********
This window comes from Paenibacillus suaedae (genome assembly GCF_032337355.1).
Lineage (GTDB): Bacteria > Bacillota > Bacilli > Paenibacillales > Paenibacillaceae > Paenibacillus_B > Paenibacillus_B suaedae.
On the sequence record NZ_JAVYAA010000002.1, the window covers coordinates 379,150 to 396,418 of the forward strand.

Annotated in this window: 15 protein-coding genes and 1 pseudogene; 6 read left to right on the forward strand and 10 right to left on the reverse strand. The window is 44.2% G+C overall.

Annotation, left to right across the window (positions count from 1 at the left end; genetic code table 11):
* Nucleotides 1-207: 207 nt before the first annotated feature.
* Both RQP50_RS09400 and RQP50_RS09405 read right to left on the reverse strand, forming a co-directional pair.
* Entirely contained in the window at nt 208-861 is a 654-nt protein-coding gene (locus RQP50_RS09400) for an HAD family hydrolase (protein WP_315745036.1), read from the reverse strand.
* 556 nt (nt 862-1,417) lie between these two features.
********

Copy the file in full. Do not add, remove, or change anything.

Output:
This window comes from Paenibacillus suaedae (genome assembly GCF_032337355.1).
Lineage (GTDB): Bacteria > Bacillota > Bacilli > Paenibacillales > Paenibacillaceae > Paenibacillus_B > Paenibacillus_B suaedae.
On the sequence record NZ_JAVYAA010000002.1, the window covers coordinates 379,150 to 396,418 of the forward strand.

Annotated in this window: 15 protein-coding genes and 1 pseudogene; 6 read left to right on the forward strand and 10 right to left on the reverse strand. The window is 44.2% G+C overall.

Annotation, left to right across the window (positions count from 1 at the left end; genetic code table 11):
* Nucleotides 1-207: 207 nt before the first annotated feature.
* Both RQP50_RS09400 and RQP50_RS09405 read right to left on the reverse strand, forming a co-directional pair.
* Entirely contained in the window at nt 208-861 is a 654-nt protein-coding gene (locus RQP50_RS09400) for an HAD family hydrolase (protein WP_315745036.1), read from the reverse strand.
* 556 nt (nt 862-1,417) lie between these two features.